Nevada is one of the featured keynote speakers at the 2015 NANPA Summit taking place in San Diego, California from February 19th – 22nd. To learn more about the Summit and to register for this exciting and inspirational event, please visit  www.naturephotographysummit.com

 

Images and Story by Nevada Wier

Photographing in low light is particularly challenging, but immensely satisfying — if you can overcome the difficulties. However, it is these kinds of situations that stimulate me as a photographer. I know that it is these times when it is more possible to create what I call a “snowflake photo”: one that no one else has in his or her portfolio. So I seek out the difficult light and perspectives. Of course, that also means that the chance of failure is high; I have to work extra hard in these situations. I am on alert, paying attention, anticipating the action and seeking out whatever light is available.

One is definitely constrained by the quality of their equipment. Sorry, an iPhone is not going to be the camera of choice for photographing at night or inside a hut lit by a candle – unless you are going for an abstract with high noise. Many digital camera sensors are not able to produce a relatively noise-free image at an extremely high ISO. Unless you have a top-of-the-line camera that can handle 1600 ISO or more, the highest exploitable ISO for most cameras ranges between 400–1600 ISO. Another limiting factor is the lens. If you are using a zoom lens that has a minimum aperture of f/4.5, it is going to be problematic. Not only will you not have a fast enough shutter speed, the lens will not be able to quickly and accurately focus in dim light. And, it is critical to pay attention to the focusing. During the day in strong light focusing quickly is easy and accurate; it only takes a quick press of the focus button to be accurate (I use the back * button on my Canon for focusing and to set a specific focal point). In low light it is important to squeeze the focus button until you see the focus alert signal in the viewfinder. Sometimes I have to use manual assist. Occasionally I need to shine a flashlight on my subject so I can focus.

Sometimes I use flash but not for a primary source of light, rather to pop color or stop the action with a slow shutter speed. A flash is always a secondary source of light. I usually go to the highest ISO that I am comfortable using and on my Canon 5D MarkIII I rarely go above 1600 ISO; if I can I much prefer to stay at 800 ISO or lower. I photograph primarily on Shutter Priority, but in low light I sometimes switch to Aperture Priority when I want to stay at a wide-open aperture. However, I do like slow shutter speeds (and I’m not afraid to hand-hold at ½ sec. or slower) in combination with flash, either for panning or having a flash stop the action within a blur, so there is sharpness within a sense of motion. I carry a number of different gels for my flash so the flash outputs blends seamlessly with the ambient light. I usually keep my white balance on Daylight unless there is an abundance of red, and then I use Auto (red is a difficult color to desaturate, it tends towards purple).

I make sure my exposure is absolutely perfect; better too light than too dark. I constantly check my histogram. At a high ISO you do not want to have to lighten your image in post processing and expose ugly noise. Honestly, I rarely use a tripod. I don’t like to walk around with them. The photographs I’m showing you on this blog are all hand-held. In fast moving situations it is difficult to use a tripod, and in crowds – forget about it! Knowing how to use flash appropriately is a big key to success.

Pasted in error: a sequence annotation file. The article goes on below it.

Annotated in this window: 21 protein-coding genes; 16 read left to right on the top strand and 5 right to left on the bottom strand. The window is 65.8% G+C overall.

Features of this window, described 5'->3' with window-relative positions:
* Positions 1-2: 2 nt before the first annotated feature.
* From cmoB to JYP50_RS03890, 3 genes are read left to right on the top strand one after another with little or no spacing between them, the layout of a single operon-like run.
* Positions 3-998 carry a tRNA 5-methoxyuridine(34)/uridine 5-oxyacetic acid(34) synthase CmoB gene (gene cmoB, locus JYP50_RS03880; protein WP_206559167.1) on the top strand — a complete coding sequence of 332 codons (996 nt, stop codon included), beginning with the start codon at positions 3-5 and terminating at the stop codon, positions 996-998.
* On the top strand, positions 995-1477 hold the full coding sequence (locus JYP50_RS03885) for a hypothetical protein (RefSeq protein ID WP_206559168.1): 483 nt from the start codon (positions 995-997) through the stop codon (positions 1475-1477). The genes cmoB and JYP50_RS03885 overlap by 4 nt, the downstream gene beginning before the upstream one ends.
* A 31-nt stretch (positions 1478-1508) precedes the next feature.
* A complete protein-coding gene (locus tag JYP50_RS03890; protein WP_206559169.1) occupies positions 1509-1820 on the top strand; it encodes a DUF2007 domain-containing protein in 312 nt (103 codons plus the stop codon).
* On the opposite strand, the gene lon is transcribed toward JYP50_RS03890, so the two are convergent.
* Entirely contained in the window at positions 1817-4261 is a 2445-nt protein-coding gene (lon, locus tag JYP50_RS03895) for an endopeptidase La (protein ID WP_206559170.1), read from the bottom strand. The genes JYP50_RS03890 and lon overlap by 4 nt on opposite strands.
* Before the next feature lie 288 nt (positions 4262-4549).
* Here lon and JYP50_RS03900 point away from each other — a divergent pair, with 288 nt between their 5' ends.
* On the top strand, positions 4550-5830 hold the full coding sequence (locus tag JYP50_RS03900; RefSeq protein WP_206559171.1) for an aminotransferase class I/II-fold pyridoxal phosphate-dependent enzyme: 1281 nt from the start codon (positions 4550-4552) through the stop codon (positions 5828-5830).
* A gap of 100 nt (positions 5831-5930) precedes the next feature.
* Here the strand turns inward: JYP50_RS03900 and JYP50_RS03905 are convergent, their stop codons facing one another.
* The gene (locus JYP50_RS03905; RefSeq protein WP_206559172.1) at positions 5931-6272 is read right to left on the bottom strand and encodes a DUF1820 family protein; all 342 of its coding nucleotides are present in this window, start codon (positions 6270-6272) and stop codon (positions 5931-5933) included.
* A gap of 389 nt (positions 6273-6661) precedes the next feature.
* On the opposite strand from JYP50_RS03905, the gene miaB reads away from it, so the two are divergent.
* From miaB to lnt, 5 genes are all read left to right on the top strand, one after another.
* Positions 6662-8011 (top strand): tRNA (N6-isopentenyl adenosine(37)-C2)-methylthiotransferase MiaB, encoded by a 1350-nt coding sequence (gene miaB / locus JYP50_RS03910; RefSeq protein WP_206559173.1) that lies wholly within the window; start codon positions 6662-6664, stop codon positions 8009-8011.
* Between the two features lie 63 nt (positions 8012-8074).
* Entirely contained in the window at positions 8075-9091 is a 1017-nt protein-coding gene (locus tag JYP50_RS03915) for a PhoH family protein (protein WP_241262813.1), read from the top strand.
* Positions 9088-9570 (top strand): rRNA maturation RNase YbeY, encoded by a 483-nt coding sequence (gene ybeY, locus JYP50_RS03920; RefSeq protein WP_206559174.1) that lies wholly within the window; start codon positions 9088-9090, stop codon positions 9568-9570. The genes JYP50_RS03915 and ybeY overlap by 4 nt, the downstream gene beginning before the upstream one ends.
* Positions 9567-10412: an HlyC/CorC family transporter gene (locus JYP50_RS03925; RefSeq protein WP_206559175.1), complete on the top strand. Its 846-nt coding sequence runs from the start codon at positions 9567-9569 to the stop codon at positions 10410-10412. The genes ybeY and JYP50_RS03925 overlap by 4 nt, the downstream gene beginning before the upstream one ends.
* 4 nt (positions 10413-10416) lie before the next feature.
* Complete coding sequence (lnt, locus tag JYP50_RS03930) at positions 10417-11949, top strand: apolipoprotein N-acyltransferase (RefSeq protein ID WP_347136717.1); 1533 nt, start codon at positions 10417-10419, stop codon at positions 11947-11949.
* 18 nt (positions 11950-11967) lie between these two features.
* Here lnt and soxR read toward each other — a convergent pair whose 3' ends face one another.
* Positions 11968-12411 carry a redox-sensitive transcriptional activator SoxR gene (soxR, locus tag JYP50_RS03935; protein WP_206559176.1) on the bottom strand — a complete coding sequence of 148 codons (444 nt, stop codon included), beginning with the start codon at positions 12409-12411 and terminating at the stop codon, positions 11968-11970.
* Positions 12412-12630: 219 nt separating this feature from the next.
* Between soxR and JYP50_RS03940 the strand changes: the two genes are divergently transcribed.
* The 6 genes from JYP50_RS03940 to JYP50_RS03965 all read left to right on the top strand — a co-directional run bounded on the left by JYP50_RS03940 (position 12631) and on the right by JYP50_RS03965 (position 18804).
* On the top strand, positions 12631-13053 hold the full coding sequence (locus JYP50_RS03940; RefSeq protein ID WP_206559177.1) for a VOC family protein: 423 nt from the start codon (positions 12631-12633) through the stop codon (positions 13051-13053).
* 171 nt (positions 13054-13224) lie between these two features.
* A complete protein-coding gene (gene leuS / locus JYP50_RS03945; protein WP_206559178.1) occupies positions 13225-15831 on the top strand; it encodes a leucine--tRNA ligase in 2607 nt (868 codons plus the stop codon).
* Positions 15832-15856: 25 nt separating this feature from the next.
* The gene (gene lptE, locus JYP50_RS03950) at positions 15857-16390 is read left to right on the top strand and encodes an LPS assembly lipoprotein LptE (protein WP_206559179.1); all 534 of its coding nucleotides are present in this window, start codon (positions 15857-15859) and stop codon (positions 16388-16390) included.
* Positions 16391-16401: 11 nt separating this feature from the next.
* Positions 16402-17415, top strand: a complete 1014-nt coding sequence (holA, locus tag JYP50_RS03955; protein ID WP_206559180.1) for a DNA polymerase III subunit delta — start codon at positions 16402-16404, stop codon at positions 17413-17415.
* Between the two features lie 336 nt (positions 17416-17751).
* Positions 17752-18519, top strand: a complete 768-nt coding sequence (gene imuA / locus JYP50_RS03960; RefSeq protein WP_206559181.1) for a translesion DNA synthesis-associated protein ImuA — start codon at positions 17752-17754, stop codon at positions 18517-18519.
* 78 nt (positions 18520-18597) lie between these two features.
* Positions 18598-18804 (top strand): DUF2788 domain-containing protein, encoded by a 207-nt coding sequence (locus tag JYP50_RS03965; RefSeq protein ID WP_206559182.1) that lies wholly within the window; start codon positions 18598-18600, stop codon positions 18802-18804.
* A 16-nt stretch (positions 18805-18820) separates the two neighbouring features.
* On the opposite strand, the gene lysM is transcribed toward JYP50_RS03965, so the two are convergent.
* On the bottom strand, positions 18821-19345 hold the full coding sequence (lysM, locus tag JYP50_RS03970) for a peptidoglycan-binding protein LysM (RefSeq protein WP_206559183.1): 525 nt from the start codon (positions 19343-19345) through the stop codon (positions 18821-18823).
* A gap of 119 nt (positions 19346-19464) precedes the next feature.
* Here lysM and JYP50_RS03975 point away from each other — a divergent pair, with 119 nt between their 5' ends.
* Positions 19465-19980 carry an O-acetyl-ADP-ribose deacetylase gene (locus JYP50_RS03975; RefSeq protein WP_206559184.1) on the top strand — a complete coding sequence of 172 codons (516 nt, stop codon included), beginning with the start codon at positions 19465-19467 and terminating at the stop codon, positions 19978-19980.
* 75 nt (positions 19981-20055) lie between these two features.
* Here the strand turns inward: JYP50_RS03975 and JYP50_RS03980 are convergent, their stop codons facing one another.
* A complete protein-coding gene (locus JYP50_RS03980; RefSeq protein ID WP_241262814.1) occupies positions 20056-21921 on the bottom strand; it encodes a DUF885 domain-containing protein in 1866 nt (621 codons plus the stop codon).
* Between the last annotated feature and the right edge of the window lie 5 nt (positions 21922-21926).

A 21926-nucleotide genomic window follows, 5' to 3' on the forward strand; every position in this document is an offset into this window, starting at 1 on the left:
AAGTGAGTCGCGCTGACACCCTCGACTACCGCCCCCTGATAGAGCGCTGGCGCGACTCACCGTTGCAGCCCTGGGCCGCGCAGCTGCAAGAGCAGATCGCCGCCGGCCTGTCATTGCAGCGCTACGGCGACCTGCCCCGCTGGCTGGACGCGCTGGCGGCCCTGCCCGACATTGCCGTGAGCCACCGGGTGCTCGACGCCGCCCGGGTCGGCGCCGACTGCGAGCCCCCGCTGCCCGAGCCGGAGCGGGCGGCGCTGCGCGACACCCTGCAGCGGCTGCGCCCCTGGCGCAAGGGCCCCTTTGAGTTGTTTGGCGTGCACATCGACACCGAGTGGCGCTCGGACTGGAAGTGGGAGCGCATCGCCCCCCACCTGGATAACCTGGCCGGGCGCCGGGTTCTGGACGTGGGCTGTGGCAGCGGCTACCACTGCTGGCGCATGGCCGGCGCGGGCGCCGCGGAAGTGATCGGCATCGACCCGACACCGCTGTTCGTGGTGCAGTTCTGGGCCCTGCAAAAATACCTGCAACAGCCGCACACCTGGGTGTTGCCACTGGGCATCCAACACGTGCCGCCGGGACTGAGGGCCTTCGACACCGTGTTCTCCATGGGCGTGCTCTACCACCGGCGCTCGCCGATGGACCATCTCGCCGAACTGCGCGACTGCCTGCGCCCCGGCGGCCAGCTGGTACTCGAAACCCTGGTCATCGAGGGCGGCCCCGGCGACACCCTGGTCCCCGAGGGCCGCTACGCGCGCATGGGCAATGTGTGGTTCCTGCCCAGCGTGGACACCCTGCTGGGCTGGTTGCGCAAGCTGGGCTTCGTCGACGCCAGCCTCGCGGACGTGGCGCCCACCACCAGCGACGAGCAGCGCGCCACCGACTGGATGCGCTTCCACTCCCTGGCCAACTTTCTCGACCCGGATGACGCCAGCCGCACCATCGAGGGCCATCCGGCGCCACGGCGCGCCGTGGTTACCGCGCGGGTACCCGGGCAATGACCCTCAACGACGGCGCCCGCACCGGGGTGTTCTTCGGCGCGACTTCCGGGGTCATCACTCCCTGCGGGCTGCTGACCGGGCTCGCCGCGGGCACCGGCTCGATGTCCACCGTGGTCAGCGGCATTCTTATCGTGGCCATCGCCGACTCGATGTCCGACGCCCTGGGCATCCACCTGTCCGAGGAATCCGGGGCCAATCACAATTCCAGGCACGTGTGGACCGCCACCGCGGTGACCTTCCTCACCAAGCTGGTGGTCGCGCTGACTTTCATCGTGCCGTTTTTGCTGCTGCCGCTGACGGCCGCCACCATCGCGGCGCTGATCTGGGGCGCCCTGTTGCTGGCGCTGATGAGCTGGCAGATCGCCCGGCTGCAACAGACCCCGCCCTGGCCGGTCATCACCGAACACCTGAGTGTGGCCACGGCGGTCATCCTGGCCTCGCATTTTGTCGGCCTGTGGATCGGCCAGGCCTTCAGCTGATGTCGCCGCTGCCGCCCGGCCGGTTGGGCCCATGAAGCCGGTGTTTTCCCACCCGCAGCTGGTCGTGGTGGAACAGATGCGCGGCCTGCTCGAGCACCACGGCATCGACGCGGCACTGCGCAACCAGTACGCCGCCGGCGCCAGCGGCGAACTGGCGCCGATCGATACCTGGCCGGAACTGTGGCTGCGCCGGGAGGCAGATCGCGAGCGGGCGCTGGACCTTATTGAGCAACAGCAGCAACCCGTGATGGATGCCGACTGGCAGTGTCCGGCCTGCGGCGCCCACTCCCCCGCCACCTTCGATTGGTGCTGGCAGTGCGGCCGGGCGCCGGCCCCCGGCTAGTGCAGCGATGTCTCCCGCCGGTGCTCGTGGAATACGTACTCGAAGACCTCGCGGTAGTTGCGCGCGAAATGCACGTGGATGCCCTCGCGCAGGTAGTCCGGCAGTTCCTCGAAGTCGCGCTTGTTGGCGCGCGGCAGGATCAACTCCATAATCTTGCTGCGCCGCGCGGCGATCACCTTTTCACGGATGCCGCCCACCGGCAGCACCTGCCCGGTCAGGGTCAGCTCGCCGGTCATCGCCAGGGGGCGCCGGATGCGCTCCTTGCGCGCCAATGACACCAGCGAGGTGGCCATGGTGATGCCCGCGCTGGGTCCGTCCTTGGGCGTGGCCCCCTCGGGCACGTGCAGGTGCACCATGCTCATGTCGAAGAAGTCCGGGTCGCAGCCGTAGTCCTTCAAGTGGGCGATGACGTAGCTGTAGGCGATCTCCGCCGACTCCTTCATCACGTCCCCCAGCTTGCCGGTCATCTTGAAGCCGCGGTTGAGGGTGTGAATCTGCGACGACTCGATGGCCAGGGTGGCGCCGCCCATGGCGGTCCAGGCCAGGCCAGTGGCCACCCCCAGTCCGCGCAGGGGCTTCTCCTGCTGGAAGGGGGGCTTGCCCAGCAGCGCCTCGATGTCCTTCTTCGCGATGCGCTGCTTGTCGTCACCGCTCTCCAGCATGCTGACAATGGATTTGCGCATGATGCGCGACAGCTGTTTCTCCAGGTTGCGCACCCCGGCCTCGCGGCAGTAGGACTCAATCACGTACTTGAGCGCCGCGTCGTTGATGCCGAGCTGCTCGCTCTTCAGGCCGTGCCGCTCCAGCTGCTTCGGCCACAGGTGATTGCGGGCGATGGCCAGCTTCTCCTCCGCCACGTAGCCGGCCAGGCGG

© Nevada Wier 2014. Barranquilla, Colombia: Carnival. Canon 5DMarkIII, Canon 24 f/1.4, 1/50sec at f/3.2, ISO 1600. Shutter Priority. Evaluative Metering. Daylight White Balance. Flash Fired.

© Nevada Wier 2014. Barranquilla, Colombia: Carnival.
Canon 5DMarkIII, Canon 24 f/1.4, 1/50sec at f/3.2, ISO 1600.
Shutter Priority. Evaluative Metering. Daylight White Balance. Flash Fired.

I mentioned earlier that it is important to anticipate so that one can be in the front of a crowd. I am used to “wiggling” myself into a good location. There is a fine line between being assertive and aggressive, but I don’t want to end up in the back of a huge crowd.

I expect a lot of failures; in fact I mostly have failures in these kinds of situations, as they are technically and often socially difficult. However, all I need is one great image! I try as many shutter speeds as possible; depth of field is not a critical concern to me at these times. I try slow shutter speeds with or without panning, usually with the flash on. I turn the flash off and work with natural light. I try everything! I always say, “If you don’t try, you don’t get”. And, often what one gets is that magical snowflake image.

© Nevada Wier 2013. Bagan, Myanmar: Ananada Festival. Canon 5DMarkIII, Canon 24 f/1.4, 1/100sec at f/4, ISO 1600. Aperture Priority. Evaluative Metering. Daylight White Balance. Flash Fired.

© Nevada Wier 2013. Bagan, Myanmar: Ananada Festival.
Canon 5DMarkIII, Canon 24 f/1.4, 1/100sec at f/4, ISO 1600.
Aperture Priority. Evaluative Metering. Daylight White Balance. Flash Fired.

 

Nevada Wier is a multiple award-winning photographer specializing in the remote corners of the globe and the cultures that inhabit them. Her journeys have her crisscrossing the world in search of compelling travel experiences and images. To read more about Nevada, view her extraordinary photography and get information about her photo workshops and tours, visit her website at www.nevadawier.com.